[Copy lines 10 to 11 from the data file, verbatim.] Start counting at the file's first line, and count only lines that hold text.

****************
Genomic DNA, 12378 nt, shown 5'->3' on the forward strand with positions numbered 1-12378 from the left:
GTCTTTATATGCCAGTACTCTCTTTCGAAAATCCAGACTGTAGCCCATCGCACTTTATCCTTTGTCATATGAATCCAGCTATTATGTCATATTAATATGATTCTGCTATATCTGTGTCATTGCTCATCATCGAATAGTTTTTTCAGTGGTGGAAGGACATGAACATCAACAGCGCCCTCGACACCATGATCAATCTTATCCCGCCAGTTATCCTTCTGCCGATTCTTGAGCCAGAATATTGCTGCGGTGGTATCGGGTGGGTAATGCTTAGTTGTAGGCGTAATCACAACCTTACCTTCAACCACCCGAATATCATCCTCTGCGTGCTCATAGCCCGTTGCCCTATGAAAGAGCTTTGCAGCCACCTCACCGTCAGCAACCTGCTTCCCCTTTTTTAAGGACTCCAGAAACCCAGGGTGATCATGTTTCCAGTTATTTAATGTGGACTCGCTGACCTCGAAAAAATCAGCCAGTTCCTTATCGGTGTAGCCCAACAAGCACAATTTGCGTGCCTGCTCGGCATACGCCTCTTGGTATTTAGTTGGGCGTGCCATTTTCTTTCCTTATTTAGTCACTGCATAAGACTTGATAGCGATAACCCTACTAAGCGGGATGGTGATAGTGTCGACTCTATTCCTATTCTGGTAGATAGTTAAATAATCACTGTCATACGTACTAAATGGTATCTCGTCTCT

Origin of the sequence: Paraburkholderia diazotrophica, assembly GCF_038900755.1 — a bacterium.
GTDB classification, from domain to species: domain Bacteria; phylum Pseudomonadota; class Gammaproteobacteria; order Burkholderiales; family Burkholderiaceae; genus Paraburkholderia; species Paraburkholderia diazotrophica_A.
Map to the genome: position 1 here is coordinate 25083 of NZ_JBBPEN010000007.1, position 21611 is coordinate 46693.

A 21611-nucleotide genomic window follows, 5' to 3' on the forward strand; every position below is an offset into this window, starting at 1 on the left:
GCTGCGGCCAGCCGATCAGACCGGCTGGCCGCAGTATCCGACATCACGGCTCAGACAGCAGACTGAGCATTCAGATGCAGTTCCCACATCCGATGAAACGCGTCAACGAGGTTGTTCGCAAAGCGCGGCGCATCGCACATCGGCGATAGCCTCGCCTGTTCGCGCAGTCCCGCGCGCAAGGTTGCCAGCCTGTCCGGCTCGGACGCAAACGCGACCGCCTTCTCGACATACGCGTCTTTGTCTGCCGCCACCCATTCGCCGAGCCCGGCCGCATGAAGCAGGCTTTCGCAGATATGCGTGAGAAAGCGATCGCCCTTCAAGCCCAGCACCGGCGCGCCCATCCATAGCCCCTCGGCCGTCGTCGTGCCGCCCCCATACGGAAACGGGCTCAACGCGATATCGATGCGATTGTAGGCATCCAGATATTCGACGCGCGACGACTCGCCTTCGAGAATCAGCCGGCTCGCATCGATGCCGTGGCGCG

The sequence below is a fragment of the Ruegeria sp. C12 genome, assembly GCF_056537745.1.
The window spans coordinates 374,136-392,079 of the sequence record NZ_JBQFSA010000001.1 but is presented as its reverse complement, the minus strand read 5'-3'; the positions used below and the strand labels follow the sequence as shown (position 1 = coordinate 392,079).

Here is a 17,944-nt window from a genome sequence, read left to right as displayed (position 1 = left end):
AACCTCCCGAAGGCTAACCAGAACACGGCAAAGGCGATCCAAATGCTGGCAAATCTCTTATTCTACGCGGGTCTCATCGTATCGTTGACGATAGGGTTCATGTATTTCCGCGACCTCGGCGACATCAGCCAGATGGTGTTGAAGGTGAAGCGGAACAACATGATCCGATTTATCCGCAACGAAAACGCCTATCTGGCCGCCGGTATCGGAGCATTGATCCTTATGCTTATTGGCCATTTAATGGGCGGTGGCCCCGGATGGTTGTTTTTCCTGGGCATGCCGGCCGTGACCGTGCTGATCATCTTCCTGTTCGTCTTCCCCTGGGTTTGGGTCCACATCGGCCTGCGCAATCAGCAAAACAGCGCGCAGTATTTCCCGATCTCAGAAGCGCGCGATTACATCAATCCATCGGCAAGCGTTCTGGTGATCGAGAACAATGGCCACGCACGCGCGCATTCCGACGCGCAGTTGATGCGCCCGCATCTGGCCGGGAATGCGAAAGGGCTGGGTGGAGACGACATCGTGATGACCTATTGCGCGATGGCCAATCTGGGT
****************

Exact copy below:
Here is a 17,944-nt window from a genome sequence, read left to right as displayed (position 1 = left end):
AACCTCCCGAAGGCTAACCAGAACACGGCAAAGGCGATCCAAATGCTGGCAAATCTCTTATTCTACGCGGGTCTCATCGTATCGTTGACGATAGGGTTCATGTATTTCCGCGACCTCGGCGACATCAGCCAGATGGTGTTGAAGGTGAAGCGGAACAACATGATCCGATTTATCCGCAACGAAAACGCCTATCTGGCCGCCGGTATCGGAGCATTGATCCTTATGCTTATTGGCCATTTAATGGGCGGTGGCCCCGGATGGTTGTTTTTCCTGGGCATGCCGGCCGTGACCGTGCTGATCATCTTCCTGTTCGTCTTCCCCTGGGTTTGGGTCCACATCGGCCTGCGCAATCAGCAAAACAGCGCGCAGTATTTCCCGATCTCAGAAGCGCGCGATTACATCAATCCATCGGCAAGCGTTCTGGTGATCGAGAACAATGGCCACGCACGCGCGCATTCCGACGCGCAGTTGATGCGCCCGCATCTGGCCGGGAATGCGAAAGGGCTGGGTGGAGACGACATCGTGATGACCTATTGCGCGATGGCCAATCTGGGT